Diminished soft tissue function following a sports injury makes it difficult to participate again in sports or activities of daily living. Therefore, recovery of soft tissue function represents one of the most important goals in sports rehabilitation. IASTM has been studied mostly in relation to tendon injuries. Previous studies have demonstrated IASTM as a treatment technique that can bring about positive changes in the recovery of soft tissue function following tendon injury. Black (2010) stated that when five sessions of IASTM were applied over a 4-week period in patients who sustained patellar tendon injury from basketball, their lower extremity functional scale (LEFS) scores improved by 23%–44%, while Sevier and Stegink-Jansen (2015) reported that when IASTM was applied twice a week for 4 weeks in patients with lateral elbow tendinopathy, better known as tennis elbow, their DASH (disabilities of the arm, shoulder, and hand) scores decreased more than those of the eccentric exercise group and their maximum grip strength increased. Meanwhile, Park et al. (2015) reported that applying IASTM three times a week for approximately 22 days in patients hospitalized for Achilles tendinitis resulted in a significant increase in the walking distance; patients who had difficulties walking 180 m prior to IASTM application were able to increase their walking distance up to 390 m after IASTM. Moreover, Papa (2012) also indicated that when IASTM was applied for one to two sessions per week for 8 weeks as part of a rehabilitation program for patients with Achilles tendinopathy, their LEFS scores improved from 48 to 80.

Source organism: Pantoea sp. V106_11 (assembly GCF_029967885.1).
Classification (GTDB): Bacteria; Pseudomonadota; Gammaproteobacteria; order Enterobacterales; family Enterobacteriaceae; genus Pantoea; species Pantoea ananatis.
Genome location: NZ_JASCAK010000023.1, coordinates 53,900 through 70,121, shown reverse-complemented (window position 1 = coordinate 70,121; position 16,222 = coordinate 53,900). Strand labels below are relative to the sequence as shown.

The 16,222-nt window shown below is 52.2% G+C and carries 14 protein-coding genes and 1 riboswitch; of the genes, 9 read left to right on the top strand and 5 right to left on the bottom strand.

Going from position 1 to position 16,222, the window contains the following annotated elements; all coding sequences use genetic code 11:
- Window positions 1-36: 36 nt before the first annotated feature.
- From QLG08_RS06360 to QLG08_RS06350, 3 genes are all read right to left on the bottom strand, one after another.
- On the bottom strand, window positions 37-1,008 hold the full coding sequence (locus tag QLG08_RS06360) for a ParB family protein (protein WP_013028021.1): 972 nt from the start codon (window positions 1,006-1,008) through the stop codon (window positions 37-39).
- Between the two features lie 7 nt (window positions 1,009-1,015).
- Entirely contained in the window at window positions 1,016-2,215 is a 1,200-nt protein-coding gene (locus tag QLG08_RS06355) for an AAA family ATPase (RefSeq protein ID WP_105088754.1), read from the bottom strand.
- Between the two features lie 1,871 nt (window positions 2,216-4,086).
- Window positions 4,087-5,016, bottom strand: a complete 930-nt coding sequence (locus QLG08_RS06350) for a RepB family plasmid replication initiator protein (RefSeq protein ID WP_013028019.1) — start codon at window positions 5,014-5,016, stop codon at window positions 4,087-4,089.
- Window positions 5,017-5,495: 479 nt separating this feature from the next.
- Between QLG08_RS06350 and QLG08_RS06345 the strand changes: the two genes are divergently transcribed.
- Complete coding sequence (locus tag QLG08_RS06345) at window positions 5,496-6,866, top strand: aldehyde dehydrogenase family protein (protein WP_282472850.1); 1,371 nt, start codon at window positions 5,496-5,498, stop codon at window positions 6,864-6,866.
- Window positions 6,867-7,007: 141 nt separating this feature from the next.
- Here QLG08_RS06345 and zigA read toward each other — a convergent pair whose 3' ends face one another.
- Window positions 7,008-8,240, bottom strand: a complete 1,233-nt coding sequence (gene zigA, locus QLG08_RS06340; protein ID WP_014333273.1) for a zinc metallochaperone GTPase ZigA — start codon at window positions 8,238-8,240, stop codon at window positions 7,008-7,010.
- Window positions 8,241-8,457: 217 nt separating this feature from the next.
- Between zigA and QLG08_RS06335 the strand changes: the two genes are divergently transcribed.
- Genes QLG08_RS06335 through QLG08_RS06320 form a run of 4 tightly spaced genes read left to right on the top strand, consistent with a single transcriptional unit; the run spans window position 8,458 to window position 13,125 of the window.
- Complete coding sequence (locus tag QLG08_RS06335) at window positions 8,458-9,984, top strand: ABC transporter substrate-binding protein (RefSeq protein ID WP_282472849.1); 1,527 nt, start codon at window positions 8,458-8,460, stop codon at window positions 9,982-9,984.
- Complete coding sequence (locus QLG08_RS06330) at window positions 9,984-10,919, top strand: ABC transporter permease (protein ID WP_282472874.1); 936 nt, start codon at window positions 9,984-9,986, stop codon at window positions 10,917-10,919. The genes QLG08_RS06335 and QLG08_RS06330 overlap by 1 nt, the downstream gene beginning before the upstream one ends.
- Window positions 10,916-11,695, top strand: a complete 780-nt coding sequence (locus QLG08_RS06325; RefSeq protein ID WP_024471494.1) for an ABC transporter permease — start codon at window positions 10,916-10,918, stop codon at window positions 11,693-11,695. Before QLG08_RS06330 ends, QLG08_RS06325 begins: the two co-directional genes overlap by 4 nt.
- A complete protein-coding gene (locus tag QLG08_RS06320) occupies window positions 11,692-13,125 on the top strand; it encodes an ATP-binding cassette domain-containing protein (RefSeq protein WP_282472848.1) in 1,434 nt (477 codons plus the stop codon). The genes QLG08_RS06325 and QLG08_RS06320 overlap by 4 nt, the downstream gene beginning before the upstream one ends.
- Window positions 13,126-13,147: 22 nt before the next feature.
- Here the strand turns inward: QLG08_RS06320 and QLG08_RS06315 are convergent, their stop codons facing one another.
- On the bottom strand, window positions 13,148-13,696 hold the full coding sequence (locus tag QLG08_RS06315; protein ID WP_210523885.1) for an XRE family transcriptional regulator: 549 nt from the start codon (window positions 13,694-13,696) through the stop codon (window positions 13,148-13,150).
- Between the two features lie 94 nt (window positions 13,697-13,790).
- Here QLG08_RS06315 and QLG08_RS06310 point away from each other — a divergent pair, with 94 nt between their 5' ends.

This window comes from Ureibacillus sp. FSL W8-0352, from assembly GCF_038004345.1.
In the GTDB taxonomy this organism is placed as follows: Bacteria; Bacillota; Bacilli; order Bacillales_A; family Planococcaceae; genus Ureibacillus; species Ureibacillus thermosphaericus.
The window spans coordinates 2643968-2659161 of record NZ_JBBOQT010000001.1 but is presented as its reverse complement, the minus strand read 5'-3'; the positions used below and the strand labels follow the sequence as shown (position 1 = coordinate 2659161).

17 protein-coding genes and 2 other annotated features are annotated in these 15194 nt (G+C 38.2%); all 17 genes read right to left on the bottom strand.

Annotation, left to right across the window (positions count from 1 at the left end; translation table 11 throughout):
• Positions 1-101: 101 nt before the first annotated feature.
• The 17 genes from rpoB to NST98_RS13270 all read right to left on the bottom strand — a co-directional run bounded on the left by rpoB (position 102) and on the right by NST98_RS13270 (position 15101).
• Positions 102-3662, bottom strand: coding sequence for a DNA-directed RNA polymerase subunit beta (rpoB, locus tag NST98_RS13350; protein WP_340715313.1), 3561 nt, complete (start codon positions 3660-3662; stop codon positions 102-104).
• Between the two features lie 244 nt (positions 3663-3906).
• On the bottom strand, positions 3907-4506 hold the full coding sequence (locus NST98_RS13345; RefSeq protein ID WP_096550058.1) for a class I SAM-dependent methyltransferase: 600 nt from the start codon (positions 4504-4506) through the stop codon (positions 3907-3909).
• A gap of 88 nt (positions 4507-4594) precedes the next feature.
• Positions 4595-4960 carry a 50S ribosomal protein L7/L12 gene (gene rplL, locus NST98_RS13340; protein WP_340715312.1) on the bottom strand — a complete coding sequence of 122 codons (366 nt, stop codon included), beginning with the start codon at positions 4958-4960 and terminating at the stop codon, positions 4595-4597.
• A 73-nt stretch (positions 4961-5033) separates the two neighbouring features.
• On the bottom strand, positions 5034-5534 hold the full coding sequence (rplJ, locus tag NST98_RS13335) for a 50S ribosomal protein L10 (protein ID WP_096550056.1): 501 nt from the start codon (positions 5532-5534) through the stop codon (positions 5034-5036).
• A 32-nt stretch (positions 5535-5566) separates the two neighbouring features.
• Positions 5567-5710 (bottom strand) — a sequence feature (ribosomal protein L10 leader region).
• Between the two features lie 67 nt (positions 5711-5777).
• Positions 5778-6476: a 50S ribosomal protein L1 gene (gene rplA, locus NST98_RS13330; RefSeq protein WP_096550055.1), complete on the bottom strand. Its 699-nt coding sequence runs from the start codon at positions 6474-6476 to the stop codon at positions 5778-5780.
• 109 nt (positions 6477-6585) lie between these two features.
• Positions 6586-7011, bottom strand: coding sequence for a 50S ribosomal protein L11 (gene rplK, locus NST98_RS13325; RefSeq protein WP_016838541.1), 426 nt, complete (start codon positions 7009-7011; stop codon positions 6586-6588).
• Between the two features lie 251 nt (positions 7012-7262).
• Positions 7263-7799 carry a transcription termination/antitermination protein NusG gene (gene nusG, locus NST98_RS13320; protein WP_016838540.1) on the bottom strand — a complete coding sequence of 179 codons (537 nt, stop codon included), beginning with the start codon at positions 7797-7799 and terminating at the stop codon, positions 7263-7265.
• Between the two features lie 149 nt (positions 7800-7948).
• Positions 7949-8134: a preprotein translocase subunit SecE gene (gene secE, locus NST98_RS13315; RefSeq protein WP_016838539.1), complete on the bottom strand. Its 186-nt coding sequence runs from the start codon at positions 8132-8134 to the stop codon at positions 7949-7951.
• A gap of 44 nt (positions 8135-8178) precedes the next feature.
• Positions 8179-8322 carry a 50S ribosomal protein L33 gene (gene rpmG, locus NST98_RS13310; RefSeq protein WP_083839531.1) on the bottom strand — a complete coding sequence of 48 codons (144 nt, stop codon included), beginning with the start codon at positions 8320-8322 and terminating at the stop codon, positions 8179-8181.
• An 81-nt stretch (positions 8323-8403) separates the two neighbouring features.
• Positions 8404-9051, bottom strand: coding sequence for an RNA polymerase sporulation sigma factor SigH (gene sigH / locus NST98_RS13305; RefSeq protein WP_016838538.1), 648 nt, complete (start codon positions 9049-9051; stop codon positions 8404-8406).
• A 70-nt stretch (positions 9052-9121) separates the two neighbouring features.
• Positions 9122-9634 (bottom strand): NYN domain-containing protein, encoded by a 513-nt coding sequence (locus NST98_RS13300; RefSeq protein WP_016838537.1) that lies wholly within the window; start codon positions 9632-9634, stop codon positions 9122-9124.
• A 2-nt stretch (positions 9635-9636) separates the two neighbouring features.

Recently, McConnell et al. (2016) applied eight sessions of IASTM over a 4-week period in adults with Achilles tendinopathy and found that Young’s modulus, a measure of elasticity, increased by 34.5% and stiffness increased by 31.8%, while the Victorian Institute of Sport Assessment for Achilles (VISA-A) score, an index showing the severity of Achilles tendinopathy, improved from an average of 13 points to 86 points. Moreover, two subjects in particular showed VISA-A scores of ≥90 points, demonstrating that they had recovered from Achilles tendinopathy. In addition, McConnell et al. (2016) also reported clinically significant changes in the functional test results of patients with Achilles tendinopathy after applying IASTM. Furthermore, a study by McCormack et al. (2016) showed that applying a combination of eccentric exercise together with IASTM for 12 weeks resulted in a greater improvement in VISA-A scores of patients with Achilles tendinopathy when compared with applying eccentric exercise alone. The fact that these improvements were sustained even at the 26th and 52nd week of treatment is particularly noteworthy.